Many Illinoisans depend on the staff of nursing homes and assisted living facilities to take good care of their aging loved ones. Unfortunately, instances of nursing home neglect occur all too often, leaving some of our nation’s most vulnerable individuals in situations where they are unable to protect themselves. It is important, then, to understand what is meant by nursing home neglect.
Whereas abuse is a willful action, in general, neglect is more passive. It includes failing to provide the individuals in one’s care with the services and goods they need to avoid suffering mental illness, anguish or being harmed physically.
There are numerous examples of things that could constitute nursing home neglect. For example, if a facility fails to provide residents with dental and medical care, it could be considered neglect.
To stay healthy, residents also need to take part in exercises involving range of motion. The failure to provide residents with these opportunities could also be neglect. Even bedfast individuals need to be given the opportunity to participate in activities at their level, which could help prevent bedsores.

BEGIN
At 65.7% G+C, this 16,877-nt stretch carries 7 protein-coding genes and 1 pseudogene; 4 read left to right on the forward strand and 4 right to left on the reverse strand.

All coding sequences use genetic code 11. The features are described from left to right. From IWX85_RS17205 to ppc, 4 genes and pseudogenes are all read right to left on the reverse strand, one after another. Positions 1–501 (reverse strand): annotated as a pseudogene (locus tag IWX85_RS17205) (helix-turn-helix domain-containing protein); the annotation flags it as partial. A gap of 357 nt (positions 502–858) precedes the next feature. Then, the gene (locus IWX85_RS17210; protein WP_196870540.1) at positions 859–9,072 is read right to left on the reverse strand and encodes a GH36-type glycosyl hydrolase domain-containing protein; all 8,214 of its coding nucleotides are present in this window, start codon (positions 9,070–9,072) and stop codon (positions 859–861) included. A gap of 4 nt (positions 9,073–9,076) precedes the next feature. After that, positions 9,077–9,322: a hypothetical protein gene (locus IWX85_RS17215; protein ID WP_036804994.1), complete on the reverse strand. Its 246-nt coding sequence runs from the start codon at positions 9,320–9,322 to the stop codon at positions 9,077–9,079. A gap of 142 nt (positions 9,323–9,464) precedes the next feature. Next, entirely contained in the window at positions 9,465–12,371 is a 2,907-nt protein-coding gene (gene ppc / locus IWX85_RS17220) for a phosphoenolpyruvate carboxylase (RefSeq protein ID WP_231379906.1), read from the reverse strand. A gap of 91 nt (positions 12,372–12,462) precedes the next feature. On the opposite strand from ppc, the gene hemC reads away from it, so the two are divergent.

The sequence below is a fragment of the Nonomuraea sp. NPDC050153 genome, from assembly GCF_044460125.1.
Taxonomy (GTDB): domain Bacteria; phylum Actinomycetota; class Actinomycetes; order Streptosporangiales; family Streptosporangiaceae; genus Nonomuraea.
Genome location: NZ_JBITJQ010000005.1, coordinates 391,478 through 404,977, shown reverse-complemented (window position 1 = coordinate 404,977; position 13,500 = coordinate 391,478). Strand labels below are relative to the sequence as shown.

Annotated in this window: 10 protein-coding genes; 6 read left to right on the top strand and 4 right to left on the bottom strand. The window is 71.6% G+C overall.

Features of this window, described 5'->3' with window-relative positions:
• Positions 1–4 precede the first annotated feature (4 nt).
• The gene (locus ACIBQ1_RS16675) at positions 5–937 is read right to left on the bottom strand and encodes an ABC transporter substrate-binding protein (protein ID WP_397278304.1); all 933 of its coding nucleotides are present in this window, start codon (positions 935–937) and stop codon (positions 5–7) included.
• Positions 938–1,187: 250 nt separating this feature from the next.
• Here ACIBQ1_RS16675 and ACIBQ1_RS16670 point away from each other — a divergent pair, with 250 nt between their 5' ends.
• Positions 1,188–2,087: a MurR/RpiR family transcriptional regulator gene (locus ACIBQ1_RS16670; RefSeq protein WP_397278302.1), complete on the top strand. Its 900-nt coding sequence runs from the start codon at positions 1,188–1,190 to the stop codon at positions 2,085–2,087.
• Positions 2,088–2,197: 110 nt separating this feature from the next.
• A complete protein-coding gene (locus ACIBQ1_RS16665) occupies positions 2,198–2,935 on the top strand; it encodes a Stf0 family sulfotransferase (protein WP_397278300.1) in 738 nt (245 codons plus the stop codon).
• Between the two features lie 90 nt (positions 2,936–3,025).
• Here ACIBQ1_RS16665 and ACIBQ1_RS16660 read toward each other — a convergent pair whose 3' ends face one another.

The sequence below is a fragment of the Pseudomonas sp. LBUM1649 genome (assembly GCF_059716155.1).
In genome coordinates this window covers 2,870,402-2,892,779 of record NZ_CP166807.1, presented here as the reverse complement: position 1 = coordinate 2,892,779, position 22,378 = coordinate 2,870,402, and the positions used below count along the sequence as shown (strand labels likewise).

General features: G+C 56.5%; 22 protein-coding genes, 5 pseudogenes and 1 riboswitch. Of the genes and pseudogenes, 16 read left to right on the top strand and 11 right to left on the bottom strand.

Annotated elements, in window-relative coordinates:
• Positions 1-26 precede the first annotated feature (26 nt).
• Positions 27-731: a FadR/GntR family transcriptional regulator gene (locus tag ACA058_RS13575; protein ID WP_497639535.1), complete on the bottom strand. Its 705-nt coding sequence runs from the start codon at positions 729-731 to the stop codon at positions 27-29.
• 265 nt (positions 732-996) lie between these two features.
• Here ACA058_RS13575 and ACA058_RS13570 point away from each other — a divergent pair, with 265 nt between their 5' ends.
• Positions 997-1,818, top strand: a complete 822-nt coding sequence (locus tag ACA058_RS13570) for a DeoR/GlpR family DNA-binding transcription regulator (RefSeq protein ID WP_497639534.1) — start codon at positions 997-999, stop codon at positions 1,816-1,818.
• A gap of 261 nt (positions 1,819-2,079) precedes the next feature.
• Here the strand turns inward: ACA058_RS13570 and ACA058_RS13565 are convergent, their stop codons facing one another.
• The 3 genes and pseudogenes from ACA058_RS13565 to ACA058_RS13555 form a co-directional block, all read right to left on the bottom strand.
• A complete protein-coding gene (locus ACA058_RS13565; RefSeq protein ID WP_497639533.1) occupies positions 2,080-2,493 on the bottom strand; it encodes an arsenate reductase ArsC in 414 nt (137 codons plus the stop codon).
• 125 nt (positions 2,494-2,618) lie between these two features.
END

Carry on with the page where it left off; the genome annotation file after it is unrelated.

Many nursing home residents suffer from incontinence. If they are not changed after a wetting episode, this could be considered neglect, causing significant harm to a patient’s physical and mental well-being. Residents also need to be bathed regularly, and some may need help with toileting. The failure to keep up with hygiene could also be considered neglect.
Residents also need adequate nutrition and hydration, as failure to do so could result in serious health deterioration and death. In addition, residents need access to call lights to request help if needed. Neglect may be found if these things are not provided to a resident.
These are only some examples of nursing home neglect. Illinoisans who believe their loved ones have been harmed by nursing home neglect may want to take action. One important step they may take is contacting an attorney experienced in nursing home neglect cases who can advise them as to their situation.
Source: NCBI, “Elder Abuse in Residential Long-Term Care Settings: What Is Known and What Information Is Needed?,” Catherine Hawes, accessed March 30, 2015